Money

The Values of a Dollar: There's No Free Lunch

A look at our very personal relationships with money

Meredith Liepelt of Columbus, Ohio, 44, had to get over her guilt for wanting to be successful. Liepelt is a married mom of two and an executive at Rich Life Marketing. She shares her story here with Emma Johnson, who has been reporting on how the lessons we learned about wealth, debt and budgeting in childhood play out in our adult lives.

Growing up in a small Midwestern town with a father who was a college professor and a mom who was a secretary, we were always upper-middle class. We lived in a large home and had everything that we needed.

But instead of shopping, my parents emphasized activities — I grew up as a competitive figure skater, and everyone in my family is musical. My parents were committed to giving back to the community — through our church or people they knew. Once there was a woman at my father’s college who was in a physically abusive marriage and came to live with us for a while. She cried a lot and wore dark glasses indoors.

I attended a middle school that was zoned for the more affluent communities in the area, and became painfully aware that I didn’t have all the best things. When I was a teen, there were many times I felt badly because we didn’t live in the best neighborhood, or that my friends wore Jordache and Gloria Vanderbilt jeans. Meanwhile, my jeans were Lee brand and my collared shirt was from J.C. Penney while the other kids wore Izod.

I told my parents how I felt — and they listened. One year, I got a very nice stereo for Christmas, and another year my older sister and I finally received Gloria Vanderbilt Jeans and Nikes. “Wow!” I thought, “Now I’ll fit in!”

Just a few years later, when I was in my early 20s, I had a much different perspective and thanked my parents not only for everything they gave me growing up, but for all the great lessons they taught me about money and most importantly, giving.

And then when I launched my business 15 years ago, I found — to my surprise — feeling resentful for all the people I was helping. Potential clients would tell me they couldn’t afford my fees, so I’d offer them a better deal — or not charge them at all. In fact, a lot of people were coming to me for free advice — asking for 20 minutes on the phone or to meet for lunch to pick my brain. My business is my brain; that’s what I usually charge for.

Soon after, I happened to meet a money coach at a professional event and, in a few minutes of chatting, she helped me see my “money story” — a self-created identity around my finances. While I don’t have a dramatic narrative like, “I lived in a trailer down by the river …” I realized that my story is that I always feel like I have enough, that it’s important to give back and that I should feel guilty if I want more.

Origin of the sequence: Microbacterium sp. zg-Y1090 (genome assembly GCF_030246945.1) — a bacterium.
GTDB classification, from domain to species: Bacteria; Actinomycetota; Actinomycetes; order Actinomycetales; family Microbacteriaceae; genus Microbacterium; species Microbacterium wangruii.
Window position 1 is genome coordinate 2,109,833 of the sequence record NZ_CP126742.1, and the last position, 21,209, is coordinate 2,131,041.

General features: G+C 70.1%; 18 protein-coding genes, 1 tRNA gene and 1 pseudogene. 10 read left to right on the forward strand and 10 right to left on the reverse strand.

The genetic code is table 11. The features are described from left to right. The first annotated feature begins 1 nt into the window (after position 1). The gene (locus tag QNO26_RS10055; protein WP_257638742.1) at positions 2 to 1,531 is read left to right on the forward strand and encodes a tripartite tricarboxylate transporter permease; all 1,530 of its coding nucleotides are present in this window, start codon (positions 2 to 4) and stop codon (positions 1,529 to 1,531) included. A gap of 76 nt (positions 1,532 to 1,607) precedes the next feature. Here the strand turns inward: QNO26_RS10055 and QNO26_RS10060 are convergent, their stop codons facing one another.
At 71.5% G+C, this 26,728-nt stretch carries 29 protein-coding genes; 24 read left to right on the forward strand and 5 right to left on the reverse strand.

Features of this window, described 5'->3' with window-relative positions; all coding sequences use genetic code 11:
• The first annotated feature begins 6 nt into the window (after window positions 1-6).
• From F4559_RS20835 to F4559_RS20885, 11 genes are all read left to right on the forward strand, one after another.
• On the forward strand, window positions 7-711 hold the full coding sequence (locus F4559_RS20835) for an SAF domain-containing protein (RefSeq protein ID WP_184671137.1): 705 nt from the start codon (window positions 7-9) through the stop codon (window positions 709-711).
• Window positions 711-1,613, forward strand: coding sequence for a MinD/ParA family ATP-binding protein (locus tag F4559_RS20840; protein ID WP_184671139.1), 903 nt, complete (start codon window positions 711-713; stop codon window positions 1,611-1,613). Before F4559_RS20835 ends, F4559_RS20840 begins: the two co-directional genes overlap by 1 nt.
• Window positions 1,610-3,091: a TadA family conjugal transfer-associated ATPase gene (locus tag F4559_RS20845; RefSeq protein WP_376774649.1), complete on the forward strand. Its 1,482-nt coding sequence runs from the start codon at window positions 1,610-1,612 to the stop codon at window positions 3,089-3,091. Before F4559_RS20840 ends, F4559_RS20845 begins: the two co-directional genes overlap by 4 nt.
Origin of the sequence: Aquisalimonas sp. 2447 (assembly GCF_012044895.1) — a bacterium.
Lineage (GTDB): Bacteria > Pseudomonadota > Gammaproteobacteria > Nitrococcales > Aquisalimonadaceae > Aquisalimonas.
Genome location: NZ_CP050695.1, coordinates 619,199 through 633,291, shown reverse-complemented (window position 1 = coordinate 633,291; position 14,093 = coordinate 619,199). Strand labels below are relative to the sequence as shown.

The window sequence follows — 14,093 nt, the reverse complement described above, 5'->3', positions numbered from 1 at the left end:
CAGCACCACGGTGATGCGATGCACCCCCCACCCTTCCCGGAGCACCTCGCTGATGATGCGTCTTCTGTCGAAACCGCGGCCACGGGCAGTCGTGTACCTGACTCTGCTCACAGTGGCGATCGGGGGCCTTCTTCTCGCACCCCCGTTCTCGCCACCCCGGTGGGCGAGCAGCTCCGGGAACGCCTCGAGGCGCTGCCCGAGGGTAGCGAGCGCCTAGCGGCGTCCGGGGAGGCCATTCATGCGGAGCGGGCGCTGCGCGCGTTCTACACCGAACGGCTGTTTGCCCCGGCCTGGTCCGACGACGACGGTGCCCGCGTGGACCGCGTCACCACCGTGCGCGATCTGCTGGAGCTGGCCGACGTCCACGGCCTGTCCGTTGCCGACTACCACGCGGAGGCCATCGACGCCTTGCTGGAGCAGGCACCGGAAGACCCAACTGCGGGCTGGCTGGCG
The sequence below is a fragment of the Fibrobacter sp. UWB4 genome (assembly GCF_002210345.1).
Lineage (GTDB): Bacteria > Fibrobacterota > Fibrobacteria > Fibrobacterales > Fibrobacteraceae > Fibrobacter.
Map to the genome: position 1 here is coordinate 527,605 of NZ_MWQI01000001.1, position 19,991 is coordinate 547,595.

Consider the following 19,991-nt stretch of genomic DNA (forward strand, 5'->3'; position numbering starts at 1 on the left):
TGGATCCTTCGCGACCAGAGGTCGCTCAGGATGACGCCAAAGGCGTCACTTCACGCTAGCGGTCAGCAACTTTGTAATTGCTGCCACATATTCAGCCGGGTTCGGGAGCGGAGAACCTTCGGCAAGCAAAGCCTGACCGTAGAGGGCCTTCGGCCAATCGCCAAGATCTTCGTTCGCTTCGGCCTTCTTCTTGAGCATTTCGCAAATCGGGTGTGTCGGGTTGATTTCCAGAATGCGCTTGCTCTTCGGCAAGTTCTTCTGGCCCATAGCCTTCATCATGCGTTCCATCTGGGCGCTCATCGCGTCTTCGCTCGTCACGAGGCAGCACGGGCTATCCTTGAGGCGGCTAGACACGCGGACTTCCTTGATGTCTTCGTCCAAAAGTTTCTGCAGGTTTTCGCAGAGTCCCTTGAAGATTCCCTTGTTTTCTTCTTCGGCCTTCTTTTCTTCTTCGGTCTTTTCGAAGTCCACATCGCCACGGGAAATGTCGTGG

Once I was aware of this pattern, I started to see that it was not wrong or greedy to want more money. Money gives me the freedom not to just buy stuff, but rather to create a life that I want and to give back in ways that are important to me.

I immediately started making changes in my business. When someone asked for free advice, I launched an “Adventures in Brainstorming and Creativity” program for $179 per hour. I did a bunch of those sessions and some led to bigger contracts. After a while I stopped, but people got the message that I don’t work for free.

I also upped my rates and stopped taking it personally if a potential client said they couldn’t afford my services. In the past, I would have thought, “Oh, Meredith, be a good person and help them!” But now I accept that they’re just not the right customer for me. My revenue has more than doubled in the past five years.

My new income has also helped me create the family life I’ve always wanted. I now have the flexibility to do pickup and drop-off for our daughters, ages 9 and 11, and I spend a lot of time and money giving back to our schools, church and community.

Despite the fact we live in a very nice area and can afford to buy our kids many things, we’ve chosen to instill in them many of my parents’ values. For example, our oldest daughter’s friends all got a new iPhone 5 as soon as it came out — which didn’t happen in our family. Just like when I was a kid, special things come at Christmas or birthdays — not just because.

Eventually, when she entered junior high, we decided to buy our daughter an older iPhone for emergencies, since she now walks to school. But before she got it, she had to earn it by doing household chores and by generally showing good judgment. I’m teaching my kids that it’s OK to strive for nice things, but you do have to work for it.

Emma Johnson blogs at WealthySingleMommy and hosts “The Emma Johnson Show” syndicated nationwide on AM radio. She is a freelance business and personal finance journalist, and mom of two. Send her your questions at emma@emma-johnson.net.

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